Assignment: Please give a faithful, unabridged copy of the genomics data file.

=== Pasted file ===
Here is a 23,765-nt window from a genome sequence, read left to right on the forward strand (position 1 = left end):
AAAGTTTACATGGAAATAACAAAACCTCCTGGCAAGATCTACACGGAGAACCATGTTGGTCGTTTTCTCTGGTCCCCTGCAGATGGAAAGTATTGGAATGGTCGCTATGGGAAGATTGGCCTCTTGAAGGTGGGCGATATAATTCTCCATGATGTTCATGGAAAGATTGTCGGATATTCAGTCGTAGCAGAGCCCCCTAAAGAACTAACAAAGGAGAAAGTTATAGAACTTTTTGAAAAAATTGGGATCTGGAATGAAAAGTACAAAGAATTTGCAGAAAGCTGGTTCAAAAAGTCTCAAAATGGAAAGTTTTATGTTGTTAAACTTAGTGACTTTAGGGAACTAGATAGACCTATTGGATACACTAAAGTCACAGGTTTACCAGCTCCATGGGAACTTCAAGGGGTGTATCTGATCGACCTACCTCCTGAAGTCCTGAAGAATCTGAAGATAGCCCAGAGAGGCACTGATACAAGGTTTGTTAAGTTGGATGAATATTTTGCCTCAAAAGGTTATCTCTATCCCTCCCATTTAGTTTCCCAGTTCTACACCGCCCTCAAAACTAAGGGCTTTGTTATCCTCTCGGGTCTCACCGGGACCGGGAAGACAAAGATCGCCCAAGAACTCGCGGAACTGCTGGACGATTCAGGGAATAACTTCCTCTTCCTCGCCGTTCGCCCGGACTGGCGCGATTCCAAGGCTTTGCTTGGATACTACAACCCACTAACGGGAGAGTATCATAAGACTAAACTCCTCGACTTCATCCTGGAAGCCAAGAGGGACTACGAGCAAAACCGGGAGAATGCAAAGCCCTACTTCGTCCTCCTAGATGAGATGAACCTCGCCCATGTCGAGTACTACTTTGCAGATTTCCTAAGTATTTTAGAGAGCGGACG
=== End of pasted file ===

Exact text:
Here is a 23,765-nt window from a genome sequence, read left to right on the forward strand (position 1 = left end):
AAAGTTTACATGGAAATAACAAAACCTCCTGGCAAGATCTACACGGAGAACCATGTTGGTCGTTTTCTCTGGTCCCCTGCAGATGGAAAGTATTGGAATGGTCGCTATGGGAAGATTGGCCTCTTGAAGGTGGGCGATATAATTCTCCATGATGTTCATGGAAAGATTGTCGGATATTCAGTCGTAGCAGAGCCCCCTAAAGAACTAACAAAGGAGAAAGTTATAGAACTTTTTGAAAAAATTGGGATCTGGAATGAAAAGTACAAAGAATTTGCAGAAAGCTGGTTCAAAAAGTCTCAAAATGGAAAGTTTTATGTTGTTAAACTTAGTGACTTTAGGGAACTAGATAGACCTATTGGATACACTAAAGTCACAGGTTTACCAGCTCCATGGGAACTTCAAGGGGTGTATCTGATCGACCTACCTCCTGAAGTCCTGAAGAATCTGAAGATAGCCCAGAGAGGCACTGATACAAGGTTTGTTAAGTTGGATGAATATTTTGCCTCAAAAGGTTATCTCTATCCCTCCCATTTAGTTTCCCAGTTCTACACCGCCCTCAAAACTAAGGGCTTTGTTATCCTCTCGGGTCTCACCGGGACCGGGAAGACAAAGATCGCCCAAGAACTCGCGGAACTGCTGGACGATTCAGGGAATAACTTCCTCTTCCTCGCCGTTCGCCCGGACTGGCGCGATTCCAAGGCTTTGCTTGGATACTACAACCCACTAACGGGAGAGTATCATAAGACTAAACTCCTCGACTTCATCCTGGAAGCCAAGAGGGACTACGAGCAAAACCGGGAGAATGCAAAGCCCTACTTCGTCCTCCTAGATGAGATGAACCTCGCCCATGTCGAGTACTACTTTGCAGATTTCCTAAGTATTTTAGAGAGCGGACG